Again. No big deal. I was stalled for a second trying to decide if I should buy the Anjou, Bosc, Barlett or Red Barlett. But I can handle tough decisions.

I mean every morning, I face hard choices like whether I should wear my brown snow boots or my brown cowboy boots. Other days, I have to decide which pair of black shoes to wear. And although I admit, I have been known to make a few poor choices and grabbed the high-heeled black boots when a galosh would have been more appropriate, I chose my pears with confidence and didn't look back.

Next up: One lemon pound cake.

A-ha! That proves it! The letter of the week MUST be "L"!

Now, where to find a lemon pound cake? I searched the bakery and found a buttery pound cake and a quite tempting cinnabon pound cake. I found some lemon poppy seed muffins, but no lemon pound cake.

I looked through the Little Debbie section. I begged Little Debbie to please, please, please make a lemon pound cake. No such luck.

I held onto hope as I pushed my cart to the frozen aisle where I knew I would find a pound cake. A butter pound cake.

I started to imagine myself running from Jewel to Dominick's to WalMart Super Centers for the rest of the afternoon without any luck finding a lemon pound cake. And then I finally came to my senses.

Are 16 4- and 5-year-old children going to care if I buy them a lemon layer cake instead?!

Of course not! In fact, half of them would probably throw away their slice of lemon pound cake, and they would probably be more than happy to at least lick the frosting off of the lemon layer cake.

Only one more item on the list and it was an easy one: Cinnamon Apple Rice Cakes.

I headed for the cookie/cracker aisle to grab those ricey cakes and finish my shopping.

Hmmm. They must have moved the rice cakes over with the chips.

But they weren't there either.

Maybe they are with the cereal? Nope. Over by baking supplies? Nope.

They have to be by the popcorn then. Because rice cakes seem a lot like popcorn, except for the fact that popcorn is made of corn and rice cakes are made of, well, rice.

But no.

I would not let this little challenge deter me from completing the list. I worked in a grocery store for four years in high school and college. I have stocked shelves. I have checked out groceries. I have mopped the aisles after a spill. I can find rice cakes.

I decided I would carefully walk up and down every single aisle and methodically look high and low until I found the rice cakes.

I swore to myself that even on the off-chance that I did happen upon a Meijer employee I would NOT ask for help, unless the employee asked me if I needed help. And I knew the chance of that happening was less than .05 percent. (I would have said 0 percent, but I wouldn't want you to think this post was full of sarcasm.)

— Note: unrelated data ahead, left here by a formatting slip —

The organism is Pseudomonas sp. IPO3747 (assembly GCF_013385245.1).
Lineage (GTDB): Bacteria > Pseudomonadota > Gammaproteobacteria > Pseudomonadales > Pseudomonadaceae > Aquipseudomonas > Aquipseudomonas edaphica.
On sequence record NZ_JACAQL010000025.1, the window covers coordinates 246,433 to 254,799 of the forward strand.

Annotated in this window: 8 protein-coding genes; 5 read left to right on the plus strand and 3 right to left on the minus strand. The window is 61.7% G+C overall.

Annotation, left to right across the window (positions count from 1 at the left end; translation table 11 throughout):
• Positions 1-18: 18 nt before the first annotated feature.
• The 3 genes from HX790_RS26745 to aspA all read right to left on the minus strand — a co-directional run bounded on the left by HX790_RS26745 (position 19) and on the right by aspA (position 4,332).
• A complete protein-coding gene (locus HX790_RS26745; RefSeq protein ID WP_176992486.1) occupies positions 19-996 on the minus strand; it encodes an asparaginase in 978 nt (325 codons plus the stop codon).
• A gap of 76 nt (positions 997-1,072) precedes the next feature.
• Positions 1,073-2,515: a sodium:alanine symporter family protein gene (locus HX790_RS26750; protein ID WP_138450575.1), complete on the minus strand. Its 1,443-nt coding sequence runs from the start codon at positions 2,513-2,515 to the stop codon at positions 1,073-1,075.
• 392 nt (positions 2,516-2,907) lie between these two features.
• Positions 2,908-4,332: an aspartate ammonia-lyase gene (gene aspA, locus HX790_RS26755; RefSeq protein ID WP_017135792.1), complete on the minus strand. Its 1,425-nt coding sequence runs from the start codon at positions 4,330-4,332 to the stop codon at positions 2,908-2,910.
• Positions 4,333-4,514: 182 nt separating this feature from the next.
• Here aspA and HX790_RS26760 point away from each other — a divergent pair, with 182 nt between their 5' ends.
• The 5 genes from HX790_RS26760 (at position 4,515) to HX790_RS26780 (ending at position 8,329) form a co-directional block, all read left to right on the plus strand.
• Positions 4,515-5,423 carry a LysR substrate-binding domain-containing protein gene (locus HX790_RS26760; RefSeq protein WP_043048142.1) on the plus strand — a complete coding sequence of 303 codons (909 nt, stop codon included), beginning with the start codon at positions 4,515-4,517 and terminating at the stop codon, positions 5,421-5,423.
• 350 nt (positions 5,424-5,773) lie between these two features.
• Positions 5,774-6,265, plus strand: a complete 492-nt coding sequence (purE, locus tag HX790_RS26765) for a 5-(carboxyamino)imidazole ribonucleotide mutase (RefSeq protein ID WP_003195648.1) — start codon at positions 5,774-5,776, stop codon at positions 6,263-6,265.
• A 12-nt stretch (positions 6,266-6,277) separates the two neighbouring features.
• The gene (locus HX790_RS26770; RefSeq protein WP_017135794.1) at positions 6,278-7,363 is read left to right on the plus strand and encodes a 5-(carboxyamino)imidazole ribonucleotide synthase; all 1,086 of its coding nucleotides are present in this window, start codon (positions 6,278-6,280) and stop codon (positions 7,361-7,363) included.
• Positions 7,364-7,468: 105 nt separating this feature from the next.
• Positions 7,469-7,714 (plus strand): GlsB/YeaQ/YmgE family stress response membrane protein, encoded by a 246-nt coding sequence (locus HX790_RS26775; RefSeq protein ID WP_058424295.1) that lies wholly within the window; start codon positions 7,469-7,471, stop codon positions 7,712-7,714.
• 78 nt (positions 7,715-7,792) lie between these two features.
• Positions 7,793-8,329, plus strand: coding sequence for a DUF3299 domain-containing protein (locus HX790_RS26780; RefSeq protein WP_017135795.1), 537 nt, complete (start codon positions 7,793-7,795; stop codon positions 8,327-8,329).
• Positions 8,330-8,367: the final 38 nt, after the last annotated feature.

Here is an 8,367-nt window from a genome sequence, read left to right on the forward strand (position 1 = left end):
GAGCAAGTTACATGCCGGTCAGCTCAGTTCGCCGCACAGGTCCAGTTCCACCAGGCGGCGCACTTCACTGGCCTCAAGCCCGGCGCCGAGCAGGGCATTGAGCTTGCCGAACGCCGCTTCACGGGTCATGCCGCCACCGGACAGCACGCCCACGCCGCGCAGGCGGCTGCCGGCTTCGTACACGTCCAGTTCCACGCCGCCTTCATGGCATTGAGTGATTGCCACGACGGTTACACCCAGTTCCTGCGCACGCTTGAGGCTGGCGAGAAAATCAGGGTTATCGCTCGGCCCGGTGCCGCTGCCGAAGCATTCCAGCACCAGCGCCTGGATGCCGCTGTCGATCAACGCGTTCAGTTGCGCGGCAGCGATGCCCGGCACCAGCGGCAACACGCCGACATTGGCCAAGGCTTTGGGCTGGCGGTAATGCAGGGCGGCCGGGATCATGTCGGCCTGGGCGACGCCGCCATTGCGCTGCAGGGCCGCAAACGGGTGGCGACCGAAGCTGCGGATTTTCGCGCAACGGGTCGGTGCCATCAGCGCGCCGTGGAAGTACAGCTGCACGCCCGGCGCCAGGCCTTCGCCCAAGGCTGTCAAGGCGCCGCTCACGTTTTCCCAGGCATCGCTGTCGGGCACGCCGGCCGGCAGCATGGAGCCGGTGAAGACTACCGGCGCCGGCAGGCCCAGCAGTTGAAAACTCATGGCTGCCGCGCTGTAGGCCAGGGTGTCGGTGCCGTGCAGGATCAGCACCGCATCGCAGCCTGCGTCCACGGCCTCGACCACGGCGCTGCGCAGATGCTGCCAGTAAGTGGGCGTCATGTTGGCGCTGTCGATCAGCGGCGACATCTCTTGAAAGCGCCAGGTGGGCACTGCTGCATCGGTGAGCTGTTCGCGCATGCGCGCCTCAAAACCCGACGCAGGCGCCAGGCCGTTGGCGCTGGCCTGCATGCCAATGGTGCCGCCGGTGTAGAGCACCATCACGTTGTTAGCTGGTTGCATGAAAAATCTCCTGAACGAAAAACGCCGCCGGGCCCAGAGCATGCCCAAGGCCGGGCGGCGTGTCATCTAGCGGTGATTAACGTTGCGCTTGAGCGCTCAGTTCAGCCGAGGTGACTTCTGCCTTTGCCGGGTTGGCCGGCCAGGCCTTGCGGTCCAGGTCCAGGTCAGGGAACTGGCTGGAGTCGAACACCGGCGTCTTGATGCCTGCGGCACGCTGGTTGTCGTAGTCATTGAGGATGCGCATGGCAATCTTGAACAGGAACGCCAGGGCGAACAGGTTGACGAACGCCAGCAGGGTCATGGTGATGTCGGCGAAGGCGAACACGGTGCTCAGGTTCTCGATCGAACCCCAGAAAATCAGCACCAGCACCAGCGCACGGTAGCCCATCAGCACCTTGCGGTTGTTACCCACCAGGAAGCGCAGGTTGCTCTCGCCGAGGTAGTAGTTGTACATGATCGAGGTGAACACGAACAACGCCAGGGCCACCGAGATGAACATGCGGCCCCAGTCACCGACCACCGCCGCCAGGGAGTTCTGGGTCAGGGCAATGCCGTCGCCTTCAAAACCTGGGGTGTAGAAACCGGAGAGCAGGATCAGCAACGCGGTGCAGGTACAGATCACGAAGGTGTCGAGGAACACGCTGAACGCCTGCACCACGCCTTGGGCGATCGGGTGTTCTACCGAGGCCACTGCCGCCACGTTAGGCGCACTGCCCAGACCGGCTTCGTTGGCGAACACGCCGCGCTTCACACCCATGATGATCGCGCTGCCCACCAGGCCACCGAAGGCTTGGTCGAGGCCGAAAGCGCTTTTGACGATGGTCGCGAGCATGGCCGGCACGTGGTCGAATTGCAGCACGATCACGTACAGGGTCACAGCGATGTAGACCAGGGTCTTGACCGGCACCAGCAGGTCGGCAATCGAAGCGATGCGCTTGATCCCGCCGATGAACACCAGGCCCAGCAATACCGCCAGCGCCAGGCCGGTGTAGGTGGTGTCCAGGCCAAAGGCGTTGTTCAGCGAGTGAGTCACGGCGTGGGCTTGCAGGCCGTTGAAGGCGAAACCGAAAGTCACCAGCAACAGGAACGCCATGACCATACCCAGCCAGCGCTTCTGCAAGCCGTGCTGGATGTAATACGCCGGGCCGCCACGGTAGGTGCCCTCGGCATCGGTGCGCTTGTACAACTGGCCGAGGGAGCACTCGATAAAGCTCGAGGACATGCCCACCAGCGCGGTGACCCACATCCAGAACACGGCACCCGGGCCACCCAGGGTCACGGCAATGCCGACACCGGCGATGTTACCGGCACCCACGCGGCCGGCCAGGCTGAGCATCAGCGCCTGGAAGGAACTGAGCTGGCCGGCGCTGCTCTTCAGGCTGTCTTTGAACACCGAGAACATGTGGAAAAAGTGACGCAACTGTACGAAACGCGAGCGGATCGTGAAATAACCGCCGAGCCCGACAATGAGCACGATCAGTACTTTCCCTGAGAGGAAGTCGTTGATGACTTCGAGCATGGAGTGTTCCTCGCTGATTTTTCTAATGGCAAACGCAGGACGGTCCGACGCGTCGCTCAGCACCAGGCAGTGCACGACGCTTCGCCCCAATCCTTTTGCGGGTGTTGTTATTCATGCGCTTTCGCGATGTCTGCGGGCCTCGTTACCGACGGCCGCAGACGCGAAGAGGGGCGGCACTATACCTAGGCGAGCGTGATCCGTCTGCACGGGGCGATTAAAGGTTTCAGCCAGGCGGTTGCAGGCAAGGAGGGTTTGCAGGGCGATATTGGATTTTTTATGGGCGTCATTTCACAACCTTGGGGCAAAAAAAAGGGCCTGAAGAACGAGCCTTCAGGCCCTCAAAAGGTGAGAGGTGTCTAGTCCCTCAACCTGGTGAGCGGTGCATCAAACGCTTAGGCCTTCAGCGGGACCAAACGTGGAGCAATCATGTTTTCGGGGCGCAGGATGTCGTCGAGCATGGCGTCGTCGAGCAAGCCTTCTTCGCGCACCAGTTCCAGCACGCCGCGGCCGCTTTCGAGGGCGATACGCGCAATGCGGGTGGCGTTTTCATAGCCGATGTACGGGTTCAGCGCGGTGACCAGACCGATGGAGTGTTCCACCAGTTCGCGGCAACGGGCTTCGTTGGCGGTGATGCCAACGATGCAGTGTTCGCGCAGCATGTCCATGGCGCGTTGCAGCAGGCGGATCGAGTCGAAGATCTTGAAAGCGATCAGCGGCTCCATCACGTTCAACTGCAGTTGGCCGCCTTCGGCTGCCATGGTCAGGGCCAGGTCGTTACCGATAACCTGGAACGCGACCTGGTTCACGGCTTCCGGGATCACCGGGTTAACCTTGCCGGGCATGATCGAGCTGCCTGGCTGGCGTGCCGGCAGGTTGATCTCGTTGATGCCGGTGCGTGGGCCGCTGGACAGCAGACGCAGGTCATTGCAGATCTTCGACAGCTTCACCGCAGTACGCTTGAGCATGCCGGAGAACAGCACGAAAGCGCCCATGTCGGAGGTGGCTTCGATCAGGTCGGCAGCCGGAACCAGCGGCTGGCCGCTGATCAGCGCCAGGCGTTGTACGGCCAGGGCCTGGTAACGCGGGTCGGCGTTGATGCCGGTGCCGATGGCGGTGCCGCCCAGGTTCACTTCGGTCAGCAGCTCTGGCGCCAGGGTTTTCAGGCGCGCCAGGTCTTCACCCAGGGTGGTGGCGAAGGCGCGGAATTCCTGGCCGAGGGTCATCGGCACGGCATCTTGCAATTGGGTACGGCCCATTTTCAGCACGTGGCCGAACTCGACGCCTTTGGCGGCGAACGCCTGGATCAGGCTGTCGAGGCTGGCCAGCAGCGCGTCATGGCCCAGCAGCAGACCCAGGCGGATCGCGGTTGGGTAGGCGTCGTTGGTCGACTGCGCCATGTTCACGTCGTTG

Up and down the aisles I went. Repeatedly. Back and forth. Once. Twice. I looked high and low. I looked in every reasonable location, except, of course, the very last aisle, which is clearly marked, "juice".

Finally, realizing this is the most exercise I have had in three months and that I would probably have to be confined to bed for a week afterward if I didn't stop pushing that cart around Meijer, I found Bernie, the dairy-shelf stocker. Conceding defeat, I sheepishly asked him if Meijer did indeed carry rice cakes.

"Umm... yes.... they are in Aisle 16," he informed me.

"Aisle 16? The very last aisle in the whole store? The one marked 'juice'?"

Amazingly enough, they did still have a couple of bags of cinnamon-apple flavor. And since the rice cakes were on sale, and I had gone to so much trouble to find them, I bought two more bags for our family. (We don't actually like rice cakes, but I thought it would be best to grab some while I was in Aisle 16, just in case. Who knows when I would ever be back there again, so better to be safe than sorry.)

Exhausted from my efforts, I realized that the only way to eat a rice cake is with peanut butter. And so, for the first time in five years, I bought a jar of peanut butter, knowing that I would have to hide it from everyone in the family and only get it out in the middle of the night to use on top of my toasted rice cake.

And now, if only I can remember to send the snack to school with my daughter in the morning, we will be all set.